After the sides had dried, I went back over the coupler boxes and stirrup steps to with a slightly thicker wash of the burnt umber and ivory black gouache. I also added a little raw umber gouache to the couplers and coupler pockets. The photo below shows the results.



























Once the sides and ends were finished, I applied a light wash of ivory black gouache and Microsol to the roof. My goal was to highlight the ribs on the roof and add just a bit of grime. After this dried, I dipped a small brush into the ivory black wash, removed most of the paint and then lightly stippled areas of the roof to represent the very beginnings of rust. The photo below shows the completed roof.



























To finish the project, I applied a wash of acrylic burnt umber and ivory black and Microsol to the trucks with a cosmetic sponge. I then made a slightly thicker mix of the burnt umber acrylic and Microsol and dabbed this on with a sponge. The objective with this method is to add some depth to the weathering. I then applied a mix of burnt umber and Microsol to the wheels and added straight burnt umber and ivory black randomly with a brush to achieve some variation in the wheel color. After cleaning off the wheel treads, here’s the result-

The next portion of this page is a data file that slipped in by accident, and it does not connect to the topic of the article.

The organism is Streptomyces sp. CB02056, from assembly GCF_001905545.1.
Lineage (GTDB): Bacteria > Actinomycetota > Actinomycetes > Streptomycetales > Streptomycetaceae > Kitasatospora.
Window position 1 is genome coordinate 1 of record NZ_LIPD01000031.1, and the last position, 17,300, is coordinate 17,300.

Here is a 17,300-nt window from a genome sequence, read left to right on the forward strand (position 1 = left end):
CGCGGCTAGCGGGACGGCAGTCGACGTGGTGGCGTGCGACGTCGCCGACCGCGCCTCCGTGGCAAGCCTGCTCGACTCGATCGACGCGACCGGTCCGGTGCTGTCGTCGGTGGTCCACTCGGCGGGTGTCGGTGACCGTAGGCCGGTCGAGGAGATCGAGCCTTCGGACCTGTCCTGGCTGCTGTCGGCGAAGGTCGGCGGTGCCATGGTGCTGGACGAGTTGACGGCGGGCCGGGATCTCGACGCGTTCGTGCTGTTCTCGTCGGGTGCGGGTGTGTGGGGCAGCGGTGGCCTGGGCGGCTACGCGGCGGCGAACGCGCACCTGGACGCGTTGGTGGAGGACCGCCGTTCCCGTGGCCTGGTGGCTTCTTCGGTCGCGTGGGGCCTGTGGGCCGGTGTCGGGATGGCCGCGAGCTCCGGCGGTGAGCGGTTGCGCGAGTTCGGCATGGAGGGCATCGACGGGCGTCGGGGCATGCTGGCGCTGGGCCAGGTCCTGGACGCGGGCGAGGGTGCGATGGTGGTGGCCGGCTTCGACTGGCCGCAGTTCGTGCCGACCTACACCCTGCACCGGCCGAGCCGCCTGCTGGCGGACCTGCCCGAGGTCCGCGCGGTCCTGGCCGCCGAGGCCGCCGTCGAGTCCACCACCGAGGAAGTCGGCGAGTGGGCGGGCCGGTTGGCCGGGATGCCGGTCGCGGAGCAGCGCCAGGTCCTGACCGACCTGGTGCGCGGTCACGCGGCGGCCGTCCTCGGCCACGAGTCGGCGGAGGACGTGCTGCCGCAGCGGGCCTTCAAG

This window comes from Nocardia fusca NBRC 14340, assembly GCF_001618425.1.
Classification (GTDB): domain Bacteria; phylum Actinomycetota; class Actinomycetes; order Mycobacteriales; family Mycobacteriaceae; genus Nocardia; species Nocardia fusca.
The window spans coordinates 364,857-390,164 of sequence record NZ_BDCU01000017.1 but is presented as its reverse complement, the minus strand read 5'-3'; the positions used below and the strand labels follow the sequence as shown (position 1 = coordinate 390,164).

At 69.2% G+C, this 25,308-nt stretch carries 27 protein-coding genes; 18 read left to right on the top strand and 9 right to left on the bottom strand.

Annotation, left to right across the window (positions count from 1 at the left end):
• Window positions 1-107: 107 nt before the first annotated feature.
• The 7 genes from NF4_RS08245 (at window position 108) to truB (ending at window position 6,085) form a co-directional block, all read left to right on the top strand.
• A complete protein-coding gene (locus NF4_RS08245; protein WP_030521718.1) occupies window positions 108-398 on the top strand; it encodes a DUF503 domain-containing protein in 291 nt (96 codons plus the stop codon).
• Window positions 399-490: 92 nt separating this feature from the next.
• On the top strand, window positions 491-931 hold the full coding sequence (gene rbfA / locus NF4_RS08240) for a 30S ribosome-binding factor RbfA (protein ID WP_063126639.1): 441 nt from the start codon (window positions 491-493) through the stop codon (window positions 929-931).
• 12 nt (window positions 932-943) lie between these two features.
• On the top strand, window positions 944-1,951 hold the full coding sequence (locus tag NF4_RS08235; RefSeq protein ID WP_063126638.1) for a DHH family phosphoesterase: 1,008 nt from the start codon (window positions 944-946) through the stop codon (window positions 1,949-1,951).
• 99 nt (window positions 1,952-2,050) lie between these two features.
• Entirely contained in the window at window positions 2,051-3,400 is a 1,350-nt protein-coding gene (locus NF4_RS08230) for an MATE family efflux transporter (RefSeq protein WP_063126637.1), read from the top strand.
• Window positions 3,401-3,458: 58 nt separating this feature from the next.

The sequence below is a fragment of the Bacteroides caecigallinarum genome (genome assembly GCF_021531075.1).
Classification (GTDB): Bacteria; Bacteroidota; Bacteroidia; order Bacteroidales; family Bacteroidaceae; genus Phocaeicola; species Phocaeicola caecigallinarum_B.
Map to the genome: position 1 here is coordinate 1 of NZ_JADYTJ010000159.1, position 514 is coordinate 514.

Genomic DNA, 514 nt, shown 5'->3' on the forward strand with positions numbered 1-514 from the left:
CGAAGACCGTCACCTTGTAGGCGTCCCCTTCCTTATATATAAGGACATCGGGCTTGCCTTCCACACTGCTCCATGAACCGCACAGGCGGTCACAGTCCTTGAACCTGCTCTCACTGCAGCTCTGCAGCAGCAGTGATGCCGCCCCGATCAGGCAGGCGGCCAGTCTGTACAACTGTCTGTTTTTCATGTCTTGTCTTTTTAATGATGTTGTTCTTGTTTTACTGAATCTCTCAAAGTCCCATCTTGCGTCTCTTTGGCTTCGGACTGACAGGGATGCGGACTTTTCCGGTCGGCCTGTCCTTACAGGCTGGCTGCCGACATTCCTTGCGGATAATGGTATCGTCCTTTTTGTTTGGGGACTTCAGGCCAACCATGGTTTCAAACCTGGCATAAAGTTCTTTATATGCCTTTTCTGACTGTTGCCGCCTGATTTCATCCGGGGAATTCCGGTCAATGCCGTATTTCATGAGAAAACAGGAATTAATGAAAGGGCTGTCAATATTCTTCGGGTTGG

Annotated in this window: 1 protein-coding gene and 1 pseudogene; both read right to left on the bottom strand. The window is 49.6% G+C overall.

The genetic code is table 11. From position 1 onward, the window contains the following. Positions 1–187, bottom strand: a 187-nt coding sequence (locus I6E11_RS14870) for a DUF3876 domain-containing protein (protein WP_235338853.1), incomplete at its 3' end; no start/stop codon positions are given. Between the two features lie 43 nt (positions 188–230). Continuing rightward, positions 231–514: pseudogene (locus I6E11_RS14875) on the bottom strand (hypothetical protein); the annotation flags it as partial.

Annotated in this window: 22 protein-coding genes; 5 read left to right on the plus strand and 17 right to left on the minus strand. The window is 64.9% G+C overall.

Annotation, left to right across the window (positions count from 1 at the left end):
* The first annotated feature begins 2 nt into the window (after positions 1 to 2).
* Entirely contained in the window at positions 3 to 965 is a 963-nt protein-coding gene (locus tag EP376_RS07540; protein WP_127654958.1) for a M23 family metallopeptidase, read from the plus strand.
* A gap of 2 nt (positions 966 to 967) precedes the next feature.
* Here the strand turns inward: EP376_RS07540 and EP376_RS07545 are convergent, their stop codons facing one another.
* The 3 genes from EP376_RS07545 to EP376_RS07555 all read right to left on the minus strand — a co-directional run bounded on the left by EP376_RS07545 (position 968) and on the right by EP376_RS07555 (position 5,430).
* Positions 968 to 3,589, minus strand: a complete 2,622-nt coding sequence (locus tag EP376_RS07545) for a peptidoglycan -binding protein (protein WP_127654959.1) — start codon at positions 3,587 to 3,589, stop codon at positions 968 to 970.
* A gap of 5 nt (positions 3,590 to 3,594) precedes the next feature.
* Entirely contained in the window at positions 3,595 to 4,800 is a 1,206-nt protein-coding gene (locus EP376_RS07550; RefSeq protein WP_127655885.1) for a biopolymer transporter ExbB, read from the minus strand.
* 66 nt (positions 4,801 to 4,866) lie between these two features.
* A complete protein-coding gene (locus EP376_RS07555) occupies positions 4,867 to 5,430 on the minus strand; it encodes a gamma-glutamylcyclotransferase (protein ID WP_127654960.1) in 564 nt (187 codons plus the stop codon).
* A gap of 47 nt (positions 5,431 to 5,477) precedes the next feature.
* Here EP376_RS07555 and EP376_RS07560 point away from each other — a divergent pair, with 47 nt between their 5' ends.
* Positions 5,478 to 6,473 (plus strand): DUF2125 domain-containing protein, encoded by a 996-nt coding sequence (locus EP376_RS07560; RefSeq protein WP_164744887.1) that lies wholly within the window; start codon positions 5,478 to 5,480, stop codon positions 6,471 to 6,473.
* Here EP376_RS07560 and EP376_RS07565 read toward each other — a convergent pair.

The addition of the wash to the sides really helps the details "pop" and the subtle effects of the weathering help make the car look like a closer representation of the prototype.

4 comments:

  1. Tom,

    Could you explain a little more your mixing of the gouache? It sounds like maybe water and and dry paint, or chalk? And is Microset mixed into this or used separately as an over wash?

    Looks great, especially the rusted coupler box and I would like to give this technique a try.

    Thanks for sharing!

    Mike Mc.

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  2. Mike-

    Thanks for the kind comments. I should have provided a little more of an explanation on what I used and how.